Myth: You should drink at least eight glasses of water per day to stay properly hydrated.
Probably one of the most widely spread urban health myths of all time is that the average person needs to drink at least eight 8oz glasses (approx. 2 liters) of water per day to remain properly hydrated. Popularly known as the ’8×8′ (for eight, eight-ounce glasses), this H2O guzzling advice has been publicized by health writers, physicians and nutritionists alike, and often stated as the ‘first commandment of good health’. However, this widely acknowledged recommendation has been proven to lack any scientific basis.
The origins of this so called rule of health are as fuzzy as the medical benefits it’s meant to provide. Some say the notion may have started in 1945 when the Food and Nutrition Board of the National Research Council recommended approximately “1 milliliter of water for each calorie of food,” which would amount to roughly 2 to 2.5 quarts per day (64 to 80 ounces) for a typical 2,000-calorie diet.
Some trace it back even further to as early as the 1700′s with German physician, Christoph Wilhelm Hufeland (1764-1836), who practiced natural medicine and vitalism, and wrote a few books on macrobiotics. In his book titled Makrobiotik oder Die Kunst, he propagated the importance of drinking water that was alive like fresh spring or mineral water. He went on to emphasize the many special curative properties attributed to fresh, cold water, which he said was a “fortifier and vivifier of the stomach and nerves, and an excellent antibilious and antiputrid remedy.” Dr. Hufeland even described his water prescription to drink at least 8 glasses of water a day.
While his book was written in 1796, Dr. Hufeland described a Surgeon General to the King of Prussia, who, from the age of 30, had suffered from “hypochondria, melancholy, heart palpitations, and indigestion.” By following a water diet, “all his complaints disappeared” and he was said to have enjoyed better health the last half of his life than he had during his youth. Throughout the 18th and 20th centuries, the hydropathy water cure was popular in Europe and America, as practitioners encouraged their followers to drink lots of water for healthful and curative properties and to flush out toxins and impurities, showing that the popularly known 8×8 health recommendation has been believed for at least several centuries.
Regardless of its origins though, the 8-glasses-a-day dictum caught on and now up to three out of four adults can recite this bit of health wisdom, with very little clinical evidence to support it. In one such study on this myth, done in 2002, Heinz Valtin, a Dartmouth Medical School physician and kidney specialist, who researched the subject thoroughly, released his findings. He believed that the statement supporting the notion, taken from the Food and Nutrition Board of the National Research Council was grossly misrepresented by removing it from the original context. The sentence that followed the one popularized by the Council stated, “most of this quantity is contained in prepared foods,” which was left out either consciously or erroneously, and led to the false interpretation that the requirement needed to be fulfilled by drinking plain water alone. After 45 years of studying the biological system that keeps the water in our bodies in balance, Valtin concluded that drinking such large amounts of water is not needed at all. He points out a number of published experiments that attest to the capability of the human body for maintaining proper water balance from sources other than directly drinking water which may include drinks such as tea, coffee, soft drinks, as well as other prepared foods. The truth of the matter is that most foods have some water content. For example, here’s a look at the percentage of water content in certain foods- Apples: 85%, Bean sprouts: 92%, Chicken, boiled: 71%, Cucumbers, raw: 96%, Lettuce, head: 96%, Potatoes, raw: 85%, Turkey, roasted: 62% and so on. These and other food sources account for some of the fluid intake needed by our bodies.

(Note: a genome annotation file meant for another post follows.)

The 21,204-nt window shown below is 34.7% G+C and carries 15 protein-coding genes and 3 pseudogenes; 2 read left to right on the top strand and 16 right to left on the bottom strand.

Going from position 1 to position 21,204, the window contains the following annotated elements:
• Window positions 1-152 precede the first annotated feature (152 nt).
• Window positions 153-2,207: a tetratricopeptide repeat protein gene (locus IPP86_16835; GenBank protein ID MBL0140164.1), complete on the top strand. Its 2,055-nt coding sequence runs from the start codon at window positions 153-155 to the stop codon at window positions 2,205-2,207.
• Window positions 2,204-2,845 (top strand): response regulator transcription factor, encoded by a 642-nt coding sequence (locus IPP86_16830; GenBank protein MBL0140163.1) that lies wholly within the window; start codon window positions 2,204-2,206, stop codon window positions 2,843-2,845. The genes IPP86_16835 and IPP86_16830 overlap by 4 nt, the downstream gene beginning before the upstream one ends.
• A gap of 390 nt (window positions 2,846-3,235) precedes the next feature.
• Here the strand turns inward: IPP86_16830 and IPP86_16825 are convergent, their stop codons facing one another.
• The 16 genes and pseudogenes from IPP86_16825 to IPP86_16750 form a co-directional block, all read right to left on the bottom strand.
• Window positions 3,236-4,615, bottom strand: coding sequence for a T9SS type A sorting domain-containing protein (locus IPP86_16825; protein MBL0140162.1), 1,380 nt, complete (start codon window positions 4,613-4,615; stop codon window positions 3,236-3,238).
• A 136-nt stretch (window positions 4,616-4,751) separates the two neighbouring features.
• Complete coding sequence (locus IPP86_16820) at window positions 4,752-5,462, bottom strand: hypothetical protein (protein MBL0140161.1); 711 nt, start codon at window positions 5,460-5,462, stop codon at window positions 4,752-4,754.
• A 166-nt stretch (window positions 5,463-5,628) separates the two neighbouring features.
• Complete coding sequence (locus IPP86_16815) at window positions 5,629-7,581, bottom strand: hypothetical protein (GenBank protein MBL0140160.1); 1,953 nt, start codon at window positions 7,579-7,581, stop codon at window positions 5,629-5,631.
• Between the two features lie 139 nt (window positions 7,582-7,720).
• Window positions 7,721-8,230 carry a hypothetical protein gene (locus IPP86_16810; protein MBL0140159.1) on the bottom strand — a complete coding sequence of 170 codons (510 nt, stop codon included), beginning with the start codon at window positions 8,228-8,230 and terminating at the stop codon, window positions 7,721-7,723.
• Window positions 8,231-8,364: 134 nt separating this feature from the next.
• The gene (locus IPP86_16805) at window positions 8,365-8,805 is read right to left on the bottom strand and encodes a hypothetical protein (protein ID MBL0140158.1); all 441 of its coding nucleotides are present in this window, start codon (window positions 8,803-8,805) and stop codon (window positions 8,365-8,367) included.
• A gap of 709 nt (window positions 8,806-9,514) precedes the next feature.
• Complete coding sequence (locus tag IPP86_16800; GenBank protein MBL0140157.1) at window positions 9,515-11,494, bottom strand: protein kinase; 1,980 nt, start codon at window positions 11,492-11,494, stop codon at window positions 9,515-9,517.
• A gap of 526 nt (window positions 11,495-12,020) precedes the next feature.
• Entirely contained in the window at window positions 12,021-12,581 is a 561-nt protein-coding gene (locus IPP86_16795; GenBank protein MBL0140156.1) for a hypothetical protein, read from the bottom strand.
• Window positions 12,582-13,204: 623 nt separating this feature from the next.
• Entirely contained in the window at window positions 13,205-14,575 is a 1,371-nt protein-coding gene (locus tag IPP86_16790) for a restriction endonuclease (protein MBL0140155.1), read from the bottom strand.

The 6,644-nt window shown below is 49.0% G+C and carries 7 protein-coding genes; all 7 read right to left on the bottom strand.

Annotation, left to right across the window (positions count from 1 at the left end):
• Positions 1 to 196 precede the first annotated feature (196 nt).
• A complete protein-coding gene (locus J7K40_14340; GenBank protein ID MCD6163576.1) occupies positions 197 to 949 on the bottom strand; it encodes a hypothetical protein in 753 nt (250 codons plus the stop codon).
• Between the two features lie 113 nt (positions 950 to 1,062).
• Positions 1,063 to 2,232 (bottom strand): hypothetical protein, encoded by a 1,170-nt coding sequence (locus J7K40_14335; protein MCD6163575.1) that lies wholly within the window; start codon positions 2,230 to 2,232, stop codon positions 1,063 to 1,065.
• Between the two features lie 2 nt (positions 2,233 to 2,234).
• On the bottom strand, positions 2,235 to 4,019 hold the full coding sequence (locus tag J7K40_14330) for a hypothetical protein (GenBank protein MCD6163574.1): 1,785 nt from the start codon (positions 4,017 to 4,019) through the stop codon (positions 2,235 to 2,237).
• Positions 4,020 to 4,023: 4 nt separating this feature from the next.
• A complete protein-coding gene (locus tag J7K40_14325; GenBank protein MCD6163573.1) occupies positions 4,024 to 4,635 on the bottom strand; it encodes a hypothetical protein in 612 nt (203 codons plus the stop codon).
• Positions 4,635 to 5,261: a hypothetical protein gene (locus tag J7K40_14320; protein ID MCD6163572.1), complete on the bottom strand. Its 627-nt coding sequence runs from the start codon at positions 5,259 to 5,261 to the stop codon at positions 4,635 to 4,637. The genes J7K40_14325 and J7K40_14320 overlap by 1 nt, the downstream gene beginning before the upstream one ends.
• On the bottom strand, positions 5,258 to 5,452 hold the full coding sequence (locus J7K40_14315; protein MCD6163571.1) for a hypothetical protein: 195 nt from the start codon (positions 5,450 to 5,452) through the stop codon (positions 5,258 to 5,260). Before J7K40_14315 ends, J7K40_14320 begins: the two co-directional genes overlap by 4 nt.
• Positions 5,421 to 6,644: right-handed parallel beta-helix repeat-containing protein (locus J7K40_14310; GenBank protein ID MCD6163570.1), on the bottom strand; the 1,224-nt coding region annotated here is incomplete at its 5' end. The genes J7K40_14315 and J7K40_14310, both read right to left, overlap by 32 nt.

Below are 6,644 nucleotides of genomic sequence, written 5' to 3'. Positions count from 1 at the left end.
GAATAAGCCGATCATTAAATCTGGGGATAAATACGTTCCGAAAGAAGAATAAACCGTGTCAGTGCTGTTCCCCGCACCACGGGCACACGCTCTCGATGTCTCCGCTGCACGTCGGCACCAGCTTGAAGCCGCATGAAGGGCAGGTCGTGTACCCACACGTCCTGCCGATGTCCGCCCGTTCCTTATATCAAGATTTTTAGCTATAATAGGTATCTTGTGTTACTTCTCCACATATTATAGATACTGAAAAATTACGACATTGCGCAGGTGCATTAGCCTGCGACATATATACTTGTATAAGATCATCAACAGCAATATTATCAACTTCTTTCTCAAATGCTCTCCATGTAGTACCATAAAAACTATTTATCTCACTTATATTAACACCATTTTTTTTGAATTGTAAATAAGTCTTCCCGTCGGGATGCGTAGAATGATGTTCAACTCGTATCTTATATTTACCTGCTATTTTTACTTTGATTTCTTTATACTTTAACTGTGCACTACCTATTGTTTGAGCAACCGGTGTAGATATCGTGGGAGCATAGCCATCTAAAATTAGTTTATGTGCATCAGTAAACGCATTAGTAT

The bottom line is that the body does a pretty good job of letting us know when we need more water by making us feel thirsty. The only thing chugging down glass after glass of water is going to do is make you pee more frequently as your body needs to expel the excess liquid. Except in the case of people who have specific health concerns, such as kidney stones or a tendency to develop urinary tract infections, where drinking lots of water can be beneficial, the average person will remain properly hydrated if they simply drink when they’re thirsty.
- Scientific evidence also debunks the popular myth that by the time you feel thirsty, you’re already dehydrated. A number of scientific studies have confirmed there is no support for this fear. Quite the opposite. Thirst hits long before we’re near risk for dehydration. Specifically, most people’s thirst mechanism kicks in when the osmolality of our blood plasma is less than 2%, whereas dehydration begins at osmolalities of 5% and higher.
- Valtin found that, among most adults, caffeinated and alcoholic beverages constitute half or slightly more of their daily fluid intake, meaning the average adult drinks a respectable 1,700 ml and this doesn’t include the water from foods and metabolism, which also count. Yet, the medical research indicates that even 1,700 ml may be as much as a full liter more than what sedentary adults actually need to maintain physiological homeostasis.